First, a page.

Le Monde N'est Pas Une Marchandise!


Editor’s Note: José Bové and nine other militants were put on trial July 30 by the Correctional Tribunal of Millau, for demolishing a McDonald’s under construction in that small town in southeastern France. Bové and 300 other farmers, representing the French Peasants Confederation, attacked the site with a tractor, crowbars, and “other implements” on August 12, 1999. Damages amounted to 750,000 francs ($107,000). The militants were reacting against the American sanctions on Roquefort cheese (a 100 percent tax), enforced after France banned imports on U.S. beef because of hormone additives. The trial drew 30,000 protesters, who see Bové as a symbol of the battle against globalization. The presiding judge is withholding Bové’s verdict until September 13 – but the ten-month sentence requested by the prosecutor will likely be suspended.

When I stepped off the plane at Marseilles in June, my wife informed me we were going camping with friends in Millau, a town sixty miles north of Montpelier, in the Larzac region famous for its Roquefort cheese. I was back in Southern France for the summer, where we had bought a village house twelve years ago. My wife stayed on to raise the kids, while I earned money teaching in Texas. I spend five months of the year in Provence.

“It’s going to be a French version of Woodstock,” she told me. I was excited. I may have been the first poet to write a poem on the “Battle in Seattle,” for Sulfur, a literary quarterly issuing its final number last January. I got my W.T.O. protest poem in as my final salute to Sulfur readers.

On to Millau. Lots of people, a big rock concert scheduled the next evening with some of France’s top bands (Zebda, Noir Désire, and Rude Boy System) playing for free, and of course, the trial of José Bové and nine other farmers of the Peasant Confederation, who trashed the construction of a new McDonald’s restaurant here a year ago. McDo (pronounced “Mack Dough”) stands for all the mal bouffe (junk food) thought to be killing off French culture; bashing a few McDo’s was the beginning of a new French Resistance led by Bové, a sheep farmer supplying milk to the Roquefort cheese makers while pursuing his own Marxist-Leninist revolution in post-Soviet Europe.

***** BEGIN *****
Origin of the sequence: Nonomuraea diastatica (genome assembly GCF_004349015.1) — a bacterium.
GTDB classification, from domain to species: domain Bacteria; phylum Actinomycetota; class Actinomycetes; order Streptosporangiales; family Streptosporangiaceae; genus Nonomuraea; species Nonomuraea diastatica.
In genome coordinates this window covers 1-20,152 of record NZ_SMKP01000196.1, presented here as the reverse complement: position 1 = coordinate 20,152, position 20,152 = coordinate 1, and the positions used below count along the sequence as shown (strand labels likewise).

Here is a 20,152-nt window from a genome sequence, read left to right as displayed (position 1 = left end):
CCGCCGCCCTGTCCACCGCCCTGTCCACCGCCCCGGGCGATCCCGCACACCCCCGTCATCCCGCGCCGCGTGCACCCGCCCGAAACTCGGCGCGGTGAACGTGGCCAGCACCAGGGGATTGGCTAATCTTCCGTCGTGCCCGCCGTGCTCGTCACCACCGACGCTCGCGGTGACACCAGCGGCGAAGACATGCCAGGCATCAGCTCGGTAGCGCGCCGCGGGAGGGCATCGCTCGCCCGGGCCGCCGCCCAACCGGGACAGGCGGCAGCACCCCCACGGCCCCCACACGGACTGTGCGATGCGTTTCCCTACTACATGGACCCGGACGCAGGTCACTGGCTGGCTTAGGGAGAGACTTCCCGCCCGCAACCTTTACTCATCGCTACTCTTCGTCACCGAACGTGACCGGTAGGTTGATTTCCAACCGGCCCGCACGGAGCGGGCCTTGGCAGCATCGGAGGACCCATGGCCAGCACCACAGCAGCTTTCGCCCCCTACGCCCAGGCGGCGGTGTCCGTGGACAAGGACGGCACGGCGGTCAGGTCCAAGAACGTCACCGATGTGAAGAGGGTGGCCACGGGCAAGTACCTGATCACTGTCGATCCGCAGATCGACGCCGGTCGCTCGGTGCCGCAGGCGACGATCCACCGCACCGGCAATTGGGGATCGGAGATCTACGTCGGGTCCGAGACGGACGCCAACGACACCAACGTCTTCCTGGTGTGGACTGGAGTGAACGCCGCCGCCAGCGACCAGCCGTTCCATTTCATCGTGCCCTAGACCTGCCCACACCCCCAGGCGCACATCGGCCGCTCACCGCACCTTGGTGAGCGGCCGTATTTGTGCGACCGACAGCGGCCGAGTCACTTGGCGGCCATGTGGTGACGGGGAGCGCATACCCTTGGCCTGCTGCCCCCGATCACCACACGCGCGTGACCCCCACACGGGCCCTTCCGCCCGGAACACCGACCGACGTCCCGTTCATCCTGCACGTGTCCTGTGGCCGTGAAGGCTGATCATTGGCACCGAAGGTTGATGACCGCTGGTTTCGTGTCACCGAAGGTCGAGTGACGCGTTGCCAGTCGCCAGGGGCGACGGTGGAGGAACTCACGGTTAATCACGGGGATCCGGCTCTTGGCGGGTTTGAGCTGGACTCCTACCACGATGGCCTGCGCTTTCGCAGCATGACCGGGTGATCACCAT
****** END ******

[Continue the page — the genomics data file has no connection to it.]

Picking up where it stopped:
Our friend Claud – driving at speeds of ninety miles per hour or better – got us to Millau by midnight, where a crowd of 30,000 was expected. A gentle, gray-haired Socialist let us share her camping space for the night; she was an old soldier in the ideological wars, and while we ate a supper of cheese, wine, and a few hunks of sausage, she sat up telling us her adventures on other protest marches. We were up on a plateau rimmed with the granite peaks of the Midi-Pyrénées, on a turn of the Tarn River.

In the morning, throngs of people milled in the streets carrying banners, handing out leaflets against O.G.M. (genetically modified foods), AIDS in Africa, women’s unemployment, tax-free corporations, junk food, mondialisation (the global economy). A trio came along with burger buns covering eyes, ears, and mouth – “See no evil….” McDo symbols everywhere. A lot of Sixties types, like ourselves, but the majority were college kids from across Europe; many, like my daughter, veterans of the Euro-March, last May’s big anti-capitalism march from Brussels to Cologne. We were happy to see a new generation taking to the streets.

Under the plane trees were tables heaped with brochures from groups representing everything from GreenPeace to the French anti-nuclear movement to hard-Left parties cobbled together out of the rubble of Communism. Bové’s rallying cry, Le monde n’est pas une marchandise! (The world is not a commodity!) was blazoned on T-shirts, posters, on the hay wagon that brought Bové and the other defendants to the Palace of Justice.

Newspapers were calling Millau the “Seattle on the Tarn,” but no one could believe how big the crowds were. Streets jammed; the courthouse was barricaded as a crush of people surged by to glimpse the big wooden doors of the Palace of Justice, where the trial was grinding on. Lots of kids listening to speeches in the square; Paul Aries, a sociologist researching the cult-like organization of McDonald’s, described the burger as a kind of evil breast nursing the young. Big cheers from the crowd. Lori Wallach, representing Public Citizen’s Global Trade Watch, gave a rousing speech to the masses: “We will win this one!” Other slogans coined in Millau, “The end of the American myth!” and “No to Commerce Über Alles!”